28) Beat them up. Books are not precious things. As an author, I love it when people hand me a book to sign that has had real miles put on it. When people hand me a pristine copy and tell me it’s their favorite, I assume they are just flattering me. It’s obvious what my favorite books are…because they’re falling apart.

29) If you see a book you want, just buy it. Don’t worry about the price. Reading is not a luxury. It’s not something you splurge on. It’s a necessity. Even if all you get is one life-changing idea from a book, that’s still a pretty good ROI.

30) Don’t just read books, re-read books. There’s a great line the Stoics loved—that we never step in the same river twice. The books don’t change, but you do.

31) As I said, speed reading is a scam. You just have to spend a lot of time reading.

32) If a book sucks, stop reading it. The best readers actually quit a lot of books. Life is too short to read books you don’t enjoy reading.

33) The rule I like is ‘one hundred pages minus your age.’ Say you’re 30 years old—if a book hasn’t captivated you by page 70, stop reading it. So as you age, you have less time to endure crap.

34) Don’t just build a library, build an anti-library—a stack of unread books that humbles you and reminds you just how much there is still to learn. It’s a sign of what you don’t yet know. It’s also a resource there whenever you might need to do a deep dive into that topic.

35) You say you don’t have time to read but what does the screen time app on your phone say? What does your calendar say?

36) Reading is a long-term investment I make in myself. I don’t have the time not to.

37) When it comes to reading, my philosophy is simple: Skim a lot of books. Read a few. Immediately re-read the best ones twice.

38) The person who reads one great book twice is better off than the person who reads ten average books.

39) There are no rules when it comes to choosing books. We don’t have to read bestsellers, or classics, or books everyone else raves about.

40) Speed-reading is bullshit. Getting the rough gist and absorbing the lessons are two different things. Confuse them at your peril.

41) Reading fast is worse than not reading. Reading fast gives you two things that should never mix: surface knowledge and overconfidence.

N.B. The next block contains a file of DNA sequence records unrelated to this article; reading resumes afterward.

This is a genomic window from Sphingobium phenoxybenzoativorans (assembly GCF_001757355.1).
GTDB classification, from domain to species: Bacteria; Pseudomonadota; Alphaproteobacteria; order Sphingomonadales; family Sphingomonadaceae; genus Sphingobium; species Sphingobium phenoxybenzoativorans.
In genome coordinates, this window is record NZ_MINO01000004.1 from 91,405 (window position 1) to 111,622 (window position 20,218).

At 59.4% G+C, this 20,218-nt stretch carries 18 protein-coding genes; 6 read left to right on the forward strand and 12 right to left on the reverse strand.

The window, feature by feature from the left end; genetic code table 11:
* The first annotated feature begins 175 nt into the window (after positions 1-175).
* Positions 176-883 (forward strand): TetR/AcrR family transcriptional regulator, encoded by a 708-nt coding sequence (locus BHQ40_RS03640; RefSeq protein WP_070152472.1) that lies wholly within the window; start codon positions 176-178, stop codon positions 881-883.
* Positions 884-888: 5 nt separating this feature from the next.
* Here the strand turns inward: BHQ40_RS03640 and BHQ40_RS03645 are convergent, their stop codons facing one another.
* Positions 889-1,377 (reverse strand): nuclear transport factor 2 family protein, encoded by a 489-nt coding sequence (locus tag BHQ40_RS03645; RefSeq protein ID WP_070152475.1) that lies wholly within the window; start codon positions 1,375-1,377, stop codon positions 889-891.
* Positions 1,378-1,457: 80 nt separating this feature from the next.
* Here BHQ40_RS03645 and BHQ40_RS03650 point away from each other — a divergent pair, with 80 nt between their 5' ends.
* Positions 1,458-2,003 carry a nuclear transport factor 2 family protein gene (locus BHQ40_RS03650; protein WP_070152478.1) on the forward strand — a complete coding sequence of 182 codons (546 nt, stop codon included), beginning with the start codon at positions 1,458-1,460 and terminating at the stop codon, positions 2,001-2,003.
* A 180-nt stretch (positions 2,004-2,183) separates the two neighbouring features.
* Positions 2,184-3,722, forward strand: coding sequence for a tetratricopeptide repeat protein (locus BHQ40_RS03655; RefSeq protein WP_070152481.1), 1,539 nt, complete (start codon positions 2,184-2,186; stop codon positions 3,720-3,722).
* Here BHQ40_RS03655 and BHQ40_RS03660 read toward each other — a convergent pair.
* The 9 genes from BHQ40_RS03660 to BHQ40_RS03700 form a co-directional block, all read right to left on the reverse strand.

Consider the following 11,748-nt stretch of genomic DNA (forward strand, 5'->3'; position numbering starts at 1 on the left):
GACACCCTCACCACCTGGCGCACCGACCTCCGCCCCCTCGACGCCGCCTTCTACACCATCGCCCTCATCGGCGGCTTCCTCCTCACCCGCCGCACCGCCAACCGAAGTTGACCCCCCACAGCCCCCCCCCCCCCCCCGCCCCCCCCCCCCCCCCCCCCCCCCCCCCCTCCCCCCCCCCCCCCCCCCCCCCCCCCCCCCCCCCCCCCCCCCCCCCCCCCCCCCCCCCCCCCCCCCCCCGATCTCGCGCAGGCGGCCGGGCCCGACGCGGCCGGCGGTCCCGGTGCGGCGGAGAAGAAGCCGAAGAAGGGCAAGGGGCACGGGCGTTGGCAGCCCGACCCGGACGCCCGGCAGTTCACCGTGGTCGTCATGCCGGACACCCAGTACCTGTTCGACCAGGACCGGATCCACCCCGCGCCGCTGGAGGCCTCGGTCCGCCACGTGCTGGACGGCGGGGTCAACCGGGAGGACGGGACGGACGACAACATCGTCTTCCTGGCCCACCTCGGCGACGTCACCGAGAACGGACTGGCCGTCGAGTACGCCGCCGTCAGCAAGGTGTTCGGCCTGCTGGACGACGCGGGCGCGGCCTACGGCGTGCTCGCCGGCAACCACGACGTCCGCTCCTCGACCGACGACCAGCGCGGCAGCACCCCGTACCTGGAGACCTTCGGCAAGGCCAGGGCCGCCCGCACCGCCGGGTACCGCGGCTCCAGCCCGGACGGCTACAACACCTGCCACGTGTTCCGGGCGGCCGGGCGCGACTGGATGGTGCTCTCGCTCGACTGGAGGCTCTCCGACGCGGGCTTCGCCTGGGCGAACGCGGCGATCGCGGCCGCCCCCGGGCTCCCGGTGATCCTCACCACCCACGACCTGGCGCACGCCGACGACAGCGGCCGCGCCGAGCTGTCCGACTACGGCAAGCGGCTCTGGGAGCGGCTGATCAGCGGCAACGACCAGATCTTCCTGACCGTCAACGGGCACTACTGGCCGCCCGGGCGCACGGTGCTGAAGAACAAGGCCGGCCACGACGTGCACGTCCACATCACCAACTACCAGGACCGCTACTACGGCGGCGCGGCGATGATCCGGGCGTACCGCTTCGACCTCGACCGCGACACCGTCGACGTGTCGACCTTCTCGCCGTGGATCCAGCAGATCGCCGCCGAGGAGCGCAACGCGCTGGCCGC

42) Finding time to read is easier than you might think. Waiting for a bus? Stop staring down the street and read. Waiting for a taxi? Read. On the train? Read. On the plane? Read. Waiting for your flight? Read.

43) There’s an advantage to be gained from reading things other people are not reading because you will gain knowledge and insights that not everyone else has.

44) While rereading can seem like a waste of time because there are so many other books to read, this is a misunderstanding of the learning process. The goal is not to read as many books as possible. The goal is to gain as much wisdom as you can.

45) Teaching others is a powerful way to embed information in your mind. Upon completing a book, grab the nearest (willing) person and tell them about what you have learned.

46) Quality matters more than quantity. If you read one book a month but fully appreciate and absorb it, you’ll be better off than someone who skims half the library without paying attention.

47) Book summary services miss the point. A lot of companies charge ridiculous prices for access to vague summaries bearing only the faintest resemblance to anything in the book. Summaries can be a useful jumping-off point to explore your curiosity, but you cannot learn from them the way you can from the original text.

48) If you want new ideas, read old books.

49) Ignorance is more expensive than a book.

50) Reading the same thing as everyone else is only going to put the same ideas in your head that everyone else has.

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Which reading tips did you find most valuable?